It’s time to get rich

 

 

 

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The bald brothers were down for the night. On attempts of revival, the younger one came to. But on me – there was a look of tired resignation. I was beyond resumption.  

All it took was a couple of LIT’s – no, LIIT’s my brother kept correcting me throughout the party. Is the ‘Island’ a hyphenated part of the L or does it merit a separate I? That’s one of the many non life-altering debates we had. And then I paired up with an old football friend and subjected some very unfortunate people to the most disgustingly hilarious joke. I sang a Honey Singh song to a girl, then told her I was a pilot. I even made a recreational footballer famous. The point is – a couple of LIT’s is all it took to get from zero to plastered. Maybe 2 beers and 2 and a half portions of what was in the flipped cup. But still. That’s not much. At least, not as much as it used to be.

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Above: Me and the Recreational Footballer who I made famous

My body was so hospitable to spirits diverse. Beer was a constant tenant. Rum had a flat booked in the belly. Tequila was a regular weekend visitor. Toxins and healthy stuffs lived in perfect harmony. Not today. Today was war. The night was a blur. I passed out flat on the grass next to my younger brother who had to carry me home.

That night was meant to be redemption, reassurance that I hadn’t in fact lost it. That I was not ‘old’. You see, these three months have been life-changing. I have had to raise a dog baby. Teach him right from wrong – (stuff he is and isn’t allowed to chew on). Pill swallowing. Potty training. Learning to be one with dog poo. Play dates with other puppies. Play sessions. Discussing doggie-eccentricities/arguing competitively with fellow soccer moms. Evenings spent taking care of the baby while rejecting invitations of friends who were drinking on a Saturday night or playing football or worse yet – both. I sacrificed football for the baby. That’s how committed I was and am. You can imagine the pent-up frustration. Alcohol guzzling was supposed to be my answer. But it turned out to be harsh realisation.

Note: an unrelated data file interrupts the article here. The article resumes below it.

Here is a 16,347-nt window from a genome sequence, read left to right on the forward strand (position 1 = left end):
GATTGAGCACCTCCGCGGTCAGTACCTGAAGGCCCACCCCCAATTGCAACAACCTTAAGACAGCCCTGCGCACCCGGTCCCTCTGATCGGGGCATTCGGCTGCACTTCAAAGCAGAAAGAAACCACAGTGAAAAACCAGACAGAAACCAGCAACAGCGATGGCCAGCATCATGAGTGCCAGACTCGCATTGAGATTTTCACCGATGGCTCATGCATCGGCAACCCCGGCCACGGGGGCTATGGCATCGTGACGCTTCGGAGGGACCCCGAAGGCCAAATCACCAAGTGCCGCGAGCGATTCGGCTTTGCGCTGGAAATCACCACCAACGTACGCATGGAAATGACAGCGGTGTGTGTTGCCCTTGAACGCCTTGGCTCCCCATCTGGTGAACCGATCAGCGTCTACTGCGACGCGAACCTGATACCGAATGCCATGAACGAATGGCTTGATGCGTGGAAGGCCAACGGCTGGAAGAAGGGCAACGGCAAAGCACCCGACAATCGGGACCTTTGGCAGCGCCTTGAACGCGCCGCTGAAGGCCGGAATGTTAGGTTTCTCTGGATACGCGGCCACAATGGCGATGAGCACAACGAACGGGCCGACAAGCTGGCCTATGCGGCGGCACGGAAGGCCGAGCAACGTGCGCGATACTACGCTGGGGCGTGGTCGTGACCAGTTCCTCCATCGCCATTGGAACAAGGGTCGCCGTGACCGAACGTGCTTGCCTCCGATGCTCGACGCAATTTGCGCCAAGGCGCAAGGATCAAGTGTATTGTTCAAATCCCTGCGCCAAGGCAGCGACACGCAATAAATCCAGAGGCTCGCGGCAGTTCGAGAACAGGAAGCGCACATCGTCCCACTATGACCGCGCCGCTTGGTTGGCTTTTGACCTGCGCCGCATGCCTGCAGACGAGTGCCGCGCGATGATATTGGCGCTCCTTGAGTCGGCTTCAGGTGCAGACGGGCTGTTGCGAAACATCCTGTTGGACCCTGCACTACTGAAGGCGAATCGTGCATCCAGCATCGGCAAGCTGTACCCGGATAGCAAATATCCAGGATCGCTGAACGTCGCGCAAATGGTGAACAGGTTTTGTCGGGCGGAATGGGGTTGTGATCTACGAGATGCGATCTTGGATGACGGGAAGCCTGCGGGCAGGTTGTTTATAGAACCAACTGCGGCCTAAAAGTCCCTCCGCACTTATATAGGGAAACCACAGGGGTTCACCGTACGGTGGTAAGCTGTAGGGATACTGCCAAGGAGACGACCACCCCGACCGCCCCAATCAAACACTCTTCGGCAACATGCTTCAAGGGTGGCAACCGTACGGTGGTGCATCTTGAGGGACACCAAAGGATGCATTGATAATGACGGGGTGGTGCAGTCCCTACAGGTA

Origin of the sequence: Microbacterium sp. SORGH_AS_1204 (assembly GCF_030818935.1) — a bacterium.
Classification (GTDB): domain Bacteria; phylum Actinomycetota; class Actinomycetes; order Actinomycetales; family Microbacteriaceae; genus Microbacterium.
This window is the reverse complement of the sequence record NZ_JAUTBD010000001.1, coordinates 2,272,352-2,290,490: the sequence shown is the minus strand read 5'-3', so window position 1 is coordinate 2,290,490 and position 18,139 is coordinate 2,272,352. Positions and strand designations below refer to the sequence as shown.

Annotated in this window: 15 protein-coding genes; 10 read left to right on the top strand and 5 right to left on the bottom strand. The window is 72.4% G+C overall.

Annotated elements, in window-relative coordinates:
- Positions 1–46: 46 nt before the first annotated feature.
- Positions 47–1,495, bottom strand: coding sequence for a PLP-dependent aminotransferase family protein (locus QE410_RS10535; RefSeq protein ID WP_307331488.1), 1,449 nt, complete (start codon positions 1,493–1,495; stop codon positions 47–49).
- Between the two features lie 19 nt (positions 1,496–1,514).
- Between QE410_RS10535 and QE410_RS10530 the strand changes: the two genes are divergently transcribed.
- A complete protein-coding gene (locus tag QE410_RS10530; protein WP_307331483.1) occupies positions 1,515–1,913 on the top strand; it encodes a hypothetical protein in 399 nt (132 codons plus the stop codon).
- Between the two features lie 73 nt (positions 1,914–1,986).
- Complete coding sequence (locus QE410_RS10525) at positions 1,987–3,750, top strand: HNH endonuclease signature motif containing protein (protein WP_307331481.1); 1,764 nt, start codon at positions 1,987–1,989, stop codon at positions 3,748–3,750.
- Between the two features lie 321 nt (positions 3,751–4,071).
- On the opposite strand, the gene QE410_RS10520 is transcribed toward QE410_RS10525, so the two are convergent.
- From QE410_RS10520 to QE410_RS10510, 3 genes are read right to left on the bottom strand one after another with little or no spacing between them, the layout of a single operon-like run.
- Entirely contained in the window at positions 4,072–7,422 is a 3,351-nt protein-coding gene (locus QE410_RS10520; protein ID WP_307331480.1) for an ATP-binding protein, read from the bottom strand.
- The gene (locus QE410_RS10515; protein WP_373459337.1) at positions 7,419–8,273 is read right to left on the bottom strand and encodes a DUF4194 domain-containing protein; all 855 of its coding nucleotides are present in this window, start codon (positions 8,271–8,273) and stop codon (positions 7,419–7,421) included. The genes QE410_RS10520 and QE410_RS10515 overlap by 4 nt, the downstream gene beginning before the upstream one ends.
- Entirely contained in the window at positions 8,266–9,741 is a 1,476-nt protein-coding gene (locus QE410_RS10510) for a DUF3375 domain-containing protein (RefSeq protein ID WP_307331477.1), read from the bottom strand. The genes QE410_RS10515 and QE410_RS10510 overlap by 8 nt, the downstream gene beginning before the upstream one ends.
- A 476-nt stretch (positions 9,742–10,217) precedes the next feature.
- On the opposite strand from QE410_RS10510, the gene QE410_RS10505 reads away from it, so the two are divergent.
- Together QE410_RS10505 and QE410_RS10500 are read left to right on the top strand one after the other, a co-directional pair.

As my sleep was rudely thwarted, the next morning, by the blood-curdling scream of my mother who was irritated by the sight and smell of dog faeces, I woke up, mechanically leashed the baby and took him out. He led me to a snaking walk of shame. I could not stand straight. The light was drilling a slow hole into my head. I pleaded with Kyro to finish his business fast so that I could be horizontal again. He very kindly obliged. He squatted to shit while I was puking away what was left of my youth.

The shift back home from Delhi was the transition, I think. Delhi was rebellion. I was playing the field while all around me were tying the knot. There were no moral boundaries in Delhi. No filter. Animal freedom. So much to write about. So much written. So carelessly. But now I have become cautious of my words, my actions and my drunken escapades. I have become responsible. I have a routine. Get up – feed kyro – take kyro down – work – feed kyro – take kyro down – eat – work – feed kyro – take kyro down – play football – work – feed kyro – take kyro down – watch tv – sleep.